Figure 3

IFN-α drives STAT4 binding to the IFN-γ gene. Splenic leukocytes were obtained from uninfected mice (lanes 1 through 18) or from mice on day 7 after LCMV infection (lanes 19 through 27); lanes 10 through 18 show cells stimulated in vitro with IFN-α for 90 min. Proteins were cross-linked with formaldehyde and immunoprecipitated with antibody to STAT4 (anti-STAT4) or control antibody [rabbit immunoglobulin G (rabbit-IgG)]. After reversing the cross-linking, polymerase chain reaction (PCR) for the IFN-γ gene was performed on fourfold serially diluted samples. Input represents PCR amplification of the total sample. Results are representative of two independent experiments.

Figure 4

Dynamic regulation of responsiveness to IFN-α for STAT4 phosphorylation, overall STAT1 expression, and synergy between IFN-α and TCR stimulation for IFN-γ production, during viral infection. (A) Splenic leukocytes isolated from uninfected mice or from mice infected with LCMV for 2, 5, or 8 days were stimulated with or without rIFN-α A/D for 90 min. Cell lysates were analyzed for basal and activation levels of STAT1 and STAT4 by Western blotting. (B) Leukocytes from mice on day 8 after LCMV infection were stimulated, for IFN-γ production, overnight in culture with increasing concentrations of rIFN-α A/D and no (open symbols) or increasing concentrations (increasing solid symbol sizes indicate 24, 98, 1563, and 6250 pg/ml) of the LCMV immunodominant peptides for CD8 T cell responses NP396 (left) or GP33 (right).

However, the data presented in Figs. 1 and 4A indicate that low STAT1 levels and high IFN-α–induced STAT4 phosphorylation are not sufficient for IFN-γ induction (that is, uninfected responses as compared to day 8 responses). CD8 T cells are particularly sensitive to IFN-α–induced STAT4 phosphorylation (Fig. 2A) and are the major populations primed to make IFN-γ on day 8 of infection (8,14, 15). We therefore asked whether IFN-α enhances the stimulation of CD8 T cells isolated from infected mice through the receptor for antigen [the T cell receptor (TCR)]. As shown inFig. 4B, IFN-α had synergistic effects with the major LCMV immunodominant epitopes recognized through the CD8 TCRs [that is, NP396–404 and GP33–41 (NP, nucleoprotein; GP, glycoprotein)]. Thus, type 1 IFNs do elicit production of IFN-γ by normal cells isolated from mice on day 8 after infection, but they act in concert with CD8 T cell epitopes to drive high levels of IFN-γ release.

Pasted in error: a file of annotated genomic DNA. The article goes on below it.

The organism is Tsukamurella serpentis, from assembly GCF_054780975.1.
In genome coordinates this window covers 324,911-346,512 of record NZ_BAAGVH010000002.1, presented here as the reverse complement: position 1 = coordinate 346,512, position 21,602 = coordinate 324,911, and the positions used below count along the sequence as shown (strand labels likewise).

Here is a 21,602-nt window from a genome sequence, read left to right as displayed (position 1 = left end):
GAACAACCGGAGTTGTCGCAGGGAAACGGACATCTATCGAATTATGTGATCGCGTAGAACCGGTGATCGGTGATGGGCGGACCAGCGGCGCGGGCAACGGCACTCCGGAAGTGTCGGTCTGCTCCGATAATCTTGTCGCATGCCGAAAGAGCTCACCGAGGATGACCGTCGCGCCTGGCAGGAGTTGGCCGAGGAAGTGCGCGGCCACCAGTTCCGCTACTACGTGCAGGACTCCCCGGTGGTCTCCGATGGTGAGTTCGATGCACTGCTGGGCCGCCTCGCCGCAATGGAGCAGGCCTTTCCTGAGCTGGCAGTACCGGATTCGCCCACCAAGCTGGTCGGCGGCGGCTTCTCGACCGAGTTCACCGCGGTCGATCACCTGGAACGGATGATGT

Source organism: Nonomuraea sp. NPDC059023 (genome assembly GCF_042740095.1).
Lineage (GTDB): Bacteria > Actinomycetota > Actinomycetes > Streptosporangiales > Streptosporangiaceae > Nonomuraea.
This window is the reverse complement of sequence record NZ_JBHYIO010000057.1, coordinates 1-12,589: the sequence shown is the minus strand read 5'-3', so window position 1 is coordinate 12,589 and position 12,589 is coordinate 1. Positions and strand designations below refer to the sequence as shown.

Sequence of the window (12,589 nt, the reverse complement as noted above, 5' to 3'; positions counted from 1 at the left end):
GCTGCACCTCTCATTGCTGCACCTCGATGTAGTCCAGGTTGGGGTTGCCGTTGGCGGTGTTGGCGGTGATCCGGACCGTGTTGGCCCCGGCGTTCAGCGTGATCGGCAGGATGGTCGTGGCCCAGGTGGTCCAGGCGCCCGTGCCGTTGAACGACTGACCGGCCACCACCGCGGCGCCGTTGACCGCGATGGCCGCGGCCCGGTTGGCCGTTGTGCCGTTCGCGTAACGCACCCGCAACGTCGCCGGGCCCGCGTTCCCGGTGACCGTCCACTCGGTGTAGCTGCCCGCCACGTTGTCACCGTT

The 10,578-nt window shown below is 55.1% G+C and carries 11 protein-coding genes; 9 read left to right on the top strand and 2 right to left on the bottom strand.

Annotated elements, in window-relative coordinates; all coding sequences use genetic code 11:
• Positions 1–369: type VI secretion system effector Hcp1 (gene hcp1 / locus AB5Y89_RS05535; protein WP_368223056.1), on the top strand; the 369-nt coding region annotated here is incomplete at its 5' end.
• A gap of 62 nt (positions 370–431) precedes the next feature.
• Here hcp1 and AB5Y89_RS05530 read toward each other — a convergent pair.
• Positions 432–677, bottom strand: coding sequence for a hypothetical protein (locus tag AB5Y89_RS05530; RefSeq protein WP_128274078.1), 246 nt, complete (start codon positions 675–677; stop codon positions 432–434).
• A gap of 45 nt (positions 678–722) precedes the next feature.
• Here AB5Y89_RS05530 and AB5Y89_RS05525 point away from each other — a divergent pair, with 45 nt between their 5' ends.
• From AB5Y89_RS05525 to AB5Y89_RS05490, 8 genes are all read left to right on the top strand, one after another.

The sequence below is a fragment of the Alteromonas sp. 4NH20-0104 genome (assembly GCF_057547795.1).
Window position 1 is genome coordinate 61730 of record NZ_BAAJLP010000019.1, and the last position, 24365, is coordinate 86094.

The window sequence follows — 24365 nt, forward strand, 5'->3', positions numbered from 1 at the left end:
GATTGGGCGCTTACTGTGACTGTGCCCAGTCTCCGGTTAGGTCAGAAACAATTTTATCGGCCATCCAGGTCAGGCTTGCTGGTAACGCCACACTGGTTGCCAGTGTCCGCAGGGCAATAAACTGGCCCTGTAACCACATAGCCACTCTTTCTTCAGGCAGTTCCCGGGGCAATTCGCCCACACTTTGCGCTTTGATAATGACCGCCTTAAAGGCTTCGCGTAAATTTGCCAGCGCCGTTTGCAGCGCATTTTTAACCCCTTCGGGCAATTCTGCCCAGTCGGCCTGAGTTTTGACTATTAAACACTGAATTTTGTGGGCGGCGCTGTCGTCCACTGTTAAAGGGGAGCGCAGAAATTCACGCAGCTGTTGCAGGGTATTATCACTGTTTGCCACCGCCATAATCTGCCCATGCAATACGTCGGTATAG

Our data indicate that STAT4 activation is a critical intermediary in the induction of mouse IFN-γ by type 1 IFNs. In this capacity, it is rapidly activated and binds to the proximal IFN-γ promoter, and STAT4 deficiency dramatically impairs IFN-α/β–dependent induction of IFN-γ during viral infection. If STAT4 activation by type 1 IFNs is important in the mouse, why was it overlooked and reported not to occur? Previous studies were limited to CD4 T cells (9, 11), genetic constructs in artificial cells (13), use of low concentrations of IFN-α (9, 11, 13), and examination of a mouse strain (9, 11) with reduced STAT4 (26). Although there may be an additional mechanism leading to STAT4 recruitment for activation by type 1 IFNs in humans [that is, a STAT2-dependent pathway (12)], our results indicate that this is not the sole mechanism and that mice and humans do not fundamentally differ in type 1 IFN–mediated regulation of STAT4. Moreover, as STAT1 can have negative effects on responses in both humans and mice (6, 22–25), our observations suggest that major biological consequences of type 1 IFN exposure may be the same in both species if STAT1 effects are dominant. STAT4 activation by type 1 IFNs does not appear to be sufficient for peak IFN-γ induction by CD8 T cells, but this is similar to other stimuli; for example, IL-12 is not sufficient to induce IFN-γ production by resting T cells, because naı̈ve T cells must be activated to up-regulate the IL-12 receptor (2). Likewise, the transcription factor T-bet is an important regulator of IFN-γ production in CD4 T cells, and it too is induced by TCR occupancy but not by type 1 IFNs (27).

Our findings establish a means by which the innate immune response may govern adaptive immunity. More important, however, they provide conceptual insights into mechanisms for plasticity of responses to one cytokine. Together with our earlier work, these findings demonstrate that type 1 IFNs can attenuate or enhance IFN-γ production as a result of differential expression of signaling molecules.

Supporting Online Material

Materials and Methods

Figs. S1 and S2

  • * These authors contributed equally to this work.

  • These authors contributed equally to this work.

  • To whom correspondence should be addressed. E-mail: christine_biron{at}